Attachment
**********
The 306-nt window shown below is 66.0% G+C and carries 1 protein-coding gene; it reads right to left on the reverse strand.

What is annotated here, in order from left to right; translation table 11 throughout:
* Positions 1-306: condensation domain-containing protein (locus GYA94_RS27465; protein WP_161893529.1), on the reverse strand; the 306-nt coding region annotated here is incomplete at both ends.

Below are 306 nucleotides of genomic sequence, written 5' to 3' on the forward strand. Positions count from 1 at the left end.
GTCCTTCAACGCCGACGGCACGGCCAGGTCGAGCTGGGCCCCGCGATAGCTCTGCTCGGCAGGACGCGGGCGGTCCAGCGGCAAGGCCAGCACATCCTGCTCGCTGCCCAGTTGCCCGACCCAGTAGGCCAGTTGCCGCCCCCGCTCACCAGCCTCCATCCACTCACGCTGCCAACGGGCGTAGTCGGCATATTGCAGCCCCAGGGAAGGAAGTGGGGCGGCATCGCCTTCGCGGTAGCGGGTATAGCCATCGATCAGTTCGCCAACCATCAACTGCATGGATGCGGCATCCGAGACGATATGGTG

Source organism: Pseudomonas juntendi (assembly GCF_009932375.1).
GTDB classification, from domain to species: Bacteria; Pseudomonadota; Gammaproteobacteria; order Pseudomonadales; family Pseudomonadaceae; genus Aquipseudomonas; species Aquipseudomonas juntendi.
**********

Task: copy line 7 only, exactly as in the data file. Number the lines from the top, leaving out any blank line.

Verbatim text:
GTDB classification, from domain to species: Bacteria; Pseudomonadota; Gammaproteobacteria; order Pseudomonadales; family Pseudomonadaceae; genus Aquipseudomonas; species Aquipseudomonas juntendi.